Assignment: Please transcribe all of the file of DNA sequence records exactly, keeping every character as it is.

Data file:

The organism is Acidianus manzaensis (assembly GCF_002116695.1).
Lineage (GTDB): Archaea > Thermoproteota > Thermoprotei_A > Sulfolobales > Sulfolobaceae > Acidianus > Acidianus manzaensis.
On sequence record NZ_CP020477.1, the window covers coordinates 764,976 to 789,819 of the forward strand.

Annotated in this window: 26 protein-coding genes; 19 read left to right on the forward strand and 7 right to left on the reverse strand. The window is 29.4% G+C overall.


The organism is Acidianus manzaensis (assembly GCF_002116695.1).
Lineage (GTDB): Archaea > Thermoproteota > Thermoprotei_A > Sulfolobales > Sulfolobaceae > Acidianus > Acidianus manzaensis.
On sequence record NZ_CP020477.1, the window covers coordinates 764,976 to 789,819 of the forward strand.

Annotated in this window: 26 protein-coding genes; 19 read left to right on the forward strand and 7 right to left on the reverse strand. The window is 29.4% G+C overall.